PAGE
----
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The Sun Magazine

The Sun Interview

Renegade Priest

An Interview With Matthew Fox

For many, God is a forbidding patriarch unwilling to forgive us the episode in the Garden — an aloof being who got the ball rolling and now sits back with finger wagging. Matthew Fox has struggled to promote a radically different view, one that celebrates a God very much in the world, no farther away than the earth beneath our feet or the presence of a loved one.

Essays, Memoirs, and True Stories

Big Ideas

For a long time the whole idea of God is bewildering to a little girl, but in a dreamy and faraway fashion, you know him. Like the moon and the stars across the night’s long distance, you love and fear him. He watches you, you know this; whatever you do, he can see you. You feel shy before him, and exposed. You take off your clothes in a hurry, ask for bubbles in the bath.

The White Man’s Vision-Quest Journal

One of Plenty Coup’s “boys” (such a diminutive term!) picked me up at the Pierre, South Dakota airport, a minuscule patch of cement amidst the rolling plains. I was disappointed that Plenty Coup didn’t come himself; I have so many questions about the vision quest, the Sun Dance. And I wanted to share our past-life regression work and the news that I was an Indian in a previous incarnation!

Minding The Equipment

Downtown, in Emil’s Redwood Cafe and Burl Emporium, he is known among the locals as Joe Moccasins, but almost everybody in these parts knows that isn’t his real name. On the Oregon welfare rosters he is listed as José Ganchobianco, second-generation Mexican, and at the California Bureau of Native American Affairs as Joseph White Belt, Hoopa Indian. Some even have it that on the other side of the mountains he collects an unemployment check from the state of Nevada in the name of José Silva, naturalized Portuguese. Nobody’s been able to prove any of this so far, but then, nobody’s tried very hard.

Euclid’s Hell

During the Watergate summer of 1973, while Sam Ervin roasted Nixon administration witnesses, I worked as a roofer on a housing development in New Mexico. The days had an amazing sameness. The one-hundred-degree-plus weather held for weeks on end. Though there were six different floor plans for the housing units we were building, there were only two roof styles — one with a skylight and one without. The shingles were either light or dark brown. Each roof took two days to lay. Every measurement, every vent, and each piece of metal flashing was the same for the roof before and the roof that followed. The gravel-coated asphalt shingles were more arid and featureless than the surrounding desert. Every day a certain cloud formed over the same peak of the San Juan range. When it grew to the right size, I checked my pocket watch to confirm what the cloud had already told me: it was lunch time.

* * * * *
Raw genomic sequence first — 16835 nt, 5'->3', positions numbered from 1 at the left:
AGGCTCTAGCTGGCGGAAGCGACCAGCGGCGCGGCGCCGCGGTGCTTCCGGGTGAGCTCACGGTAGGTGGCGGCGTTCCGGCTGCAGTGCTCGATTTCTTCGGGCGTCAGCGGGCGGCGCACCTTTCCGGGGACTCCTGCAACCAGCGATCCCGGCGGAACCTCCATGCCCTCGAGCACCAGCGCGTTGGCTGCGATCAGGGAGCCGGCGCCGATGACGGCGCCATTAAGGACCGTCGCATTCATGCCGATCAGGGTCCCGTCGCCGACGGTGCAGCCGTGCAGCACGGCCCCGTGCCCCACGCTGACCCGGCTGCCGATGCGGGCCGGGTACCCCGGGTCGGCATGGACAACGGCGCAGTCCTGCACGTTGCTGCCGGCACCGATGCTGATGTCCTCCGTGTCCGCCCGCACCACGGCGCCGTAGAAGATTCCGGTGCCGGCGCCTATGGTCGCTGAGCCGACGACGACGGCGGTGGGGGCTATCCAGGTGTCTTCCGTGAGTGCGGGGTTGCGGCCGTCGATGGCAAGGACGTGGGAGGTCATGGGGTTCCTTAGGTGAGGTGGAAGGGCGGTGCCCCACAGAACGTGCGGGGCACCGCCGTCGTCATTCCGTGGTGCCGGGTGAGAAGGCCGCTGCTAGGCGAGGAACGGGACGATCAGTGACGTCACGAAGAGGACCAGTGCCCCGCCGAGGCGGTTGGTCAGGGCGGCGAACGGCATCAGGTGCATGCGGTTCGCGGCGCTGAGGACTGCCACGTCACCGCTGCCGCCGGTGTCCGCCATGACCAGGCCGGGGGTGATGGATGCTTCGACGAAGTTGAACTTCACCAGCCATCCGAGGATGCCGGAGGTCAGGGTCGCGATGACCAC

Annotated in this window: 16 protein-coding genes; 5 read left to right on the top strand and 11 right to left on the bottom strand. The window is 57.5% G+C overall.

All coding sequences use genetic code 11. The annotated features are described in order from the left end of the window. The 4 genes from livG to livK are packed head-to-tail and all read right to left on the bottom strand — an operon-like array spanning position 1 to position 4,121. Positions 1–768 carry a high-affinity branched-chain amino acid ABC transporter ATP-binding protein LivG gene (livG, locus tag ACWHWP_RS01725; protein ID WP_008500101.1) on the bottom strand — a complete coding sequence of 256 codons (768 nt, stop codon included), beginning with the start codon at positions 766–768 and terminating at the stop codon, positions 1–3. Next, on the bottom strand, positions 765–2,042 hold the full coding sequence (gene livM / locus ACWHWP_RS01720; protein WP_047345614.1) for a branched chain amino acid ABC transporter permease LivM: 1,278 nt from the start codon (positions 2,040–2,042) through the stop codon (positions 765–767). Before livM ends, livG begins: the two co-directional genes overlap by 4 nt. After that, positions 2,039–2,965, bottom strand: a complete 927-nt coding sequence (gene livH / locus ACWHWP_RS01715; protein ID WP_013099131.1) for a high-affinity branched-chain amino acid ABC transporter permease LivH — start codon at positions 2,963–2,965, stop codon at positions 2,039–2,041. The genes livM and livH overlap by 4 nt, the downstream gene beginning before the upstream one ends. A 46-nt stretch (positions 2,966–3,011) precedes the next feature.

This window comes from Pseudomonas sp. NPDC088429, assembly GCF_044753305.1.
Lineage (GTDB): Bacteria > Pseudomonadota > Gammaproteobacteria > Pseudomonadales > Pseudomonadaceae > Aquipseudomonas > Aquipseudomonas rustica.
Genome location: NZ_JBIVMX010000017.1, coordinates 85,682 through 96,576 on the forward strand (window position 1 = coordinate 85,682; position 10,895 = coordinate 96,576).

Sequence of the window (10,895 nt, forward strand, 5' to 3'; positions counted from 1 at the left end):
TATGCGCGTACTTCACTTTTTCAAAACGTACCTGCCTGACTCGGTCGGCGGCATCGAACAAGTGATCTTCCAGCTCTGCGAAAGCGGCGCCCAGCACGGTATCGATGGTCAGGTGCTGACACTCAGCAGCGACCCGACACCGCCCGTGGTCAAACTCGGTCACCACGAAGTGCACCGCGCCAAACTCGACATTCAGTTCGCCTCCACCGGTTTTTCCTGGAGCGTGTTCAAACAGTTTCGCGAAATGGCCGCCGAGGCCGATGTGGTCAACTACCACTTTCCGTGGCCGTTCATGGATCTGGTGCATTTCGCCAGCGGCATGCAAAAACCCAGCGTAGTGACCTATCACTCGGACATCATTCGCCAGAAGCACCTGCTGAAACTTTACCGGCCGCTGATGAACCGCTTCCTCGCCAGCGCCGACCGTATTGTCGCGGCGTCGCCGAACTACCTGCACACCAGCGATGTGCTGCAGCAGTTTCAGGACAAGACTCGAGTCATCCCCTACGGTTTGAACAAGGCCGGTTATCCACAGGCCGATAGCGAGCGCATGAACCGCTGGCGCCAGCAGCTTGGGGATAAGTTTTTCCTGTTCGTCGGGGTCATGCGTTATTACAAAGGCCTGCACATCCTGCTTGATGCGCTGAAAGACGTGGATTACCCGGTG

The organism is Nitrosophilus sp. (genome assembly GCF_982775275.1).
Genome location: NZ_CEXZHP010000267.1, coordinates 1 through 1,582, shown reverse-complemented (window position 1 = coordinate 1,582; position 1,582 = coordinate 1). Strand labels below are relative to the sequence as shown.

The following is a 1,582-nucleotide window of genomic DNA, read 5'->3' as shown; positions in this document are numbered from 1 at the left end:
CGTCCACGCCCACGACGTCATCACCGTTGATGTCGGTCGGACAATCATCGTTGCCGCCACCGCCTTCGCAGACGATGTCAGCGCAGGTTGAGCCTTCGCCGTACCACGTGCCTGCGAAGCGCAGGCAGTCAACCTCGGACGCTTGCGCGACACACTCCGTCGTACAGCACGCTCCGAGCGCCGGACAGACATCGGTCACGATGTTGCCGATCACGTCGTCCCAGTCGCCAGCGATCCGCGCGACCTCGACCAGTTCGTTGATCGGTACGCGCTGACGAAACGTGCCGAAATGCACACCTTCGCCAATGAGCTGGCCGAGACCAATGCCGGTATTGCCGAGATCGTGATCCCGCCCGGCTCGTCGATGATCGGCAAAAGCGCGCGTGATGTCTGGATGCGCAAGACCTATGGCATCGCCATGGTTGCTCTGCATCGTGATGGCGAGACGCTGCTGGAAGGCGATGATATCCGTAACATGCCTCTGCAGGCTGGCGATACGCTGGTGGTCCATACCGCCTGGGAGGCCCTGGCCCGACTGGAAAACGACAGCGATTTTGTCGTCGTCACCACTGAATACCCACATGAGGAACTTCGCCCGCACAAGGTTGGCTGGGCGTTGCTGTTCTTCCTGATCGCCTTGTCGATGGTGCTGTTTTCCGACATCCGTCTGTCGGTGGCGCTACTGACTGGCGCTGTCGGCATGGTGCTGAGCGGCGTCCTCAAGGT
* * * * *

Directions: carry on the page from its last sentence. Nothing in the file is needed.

Secret Power

Arguing with N. again. Love fails like a recipe that wasn’t copied down right, some vital ingredient left out.


The Nosebleed

When the children were small and woke with fear in the night, they came into our room and stood breathing quietly by the side of the bed, waiting. They never waited on Dan’s side, but always on mine. After sensing them there — it usually took only a few seconds — I would open my eyes to a small, stationary blur. Seeing I was awake they would begin to speak in hushed and solemn voices, appropriate to the dark: “My ears hurt.” “There’s something under my bed.” “I think I’m going to throw up.” Or most commonly, “I had a bad dream.” Never allowed into our bed for comfort, they were, instead, led by one of us back to their own rooms, where we administered aspirin, cough medicine, or assurance that no, it wasn’t possible for anyone to be sitting outside the third-story window in the Norway maple, or yes, they were right, the water stain on the ceiling did resemble a giraffe with a derby.

Readers Write


When we moved to the new house in May of 1954, there were no trees at all in the front yard. My mother hired a big green truck and four muscly men to drive us deep into the nearby woods. The men shoveled, picked, and pulled for an entire day until my mother got what she wanted: three mature trees — a pin oak, a sugar maple, and a twenty-foot Dutch elm.

Personal Stories By Our Readers ▸


I believe in God, only I spell it Nature.

Frank Lloyd Wright

More Quotations ▸
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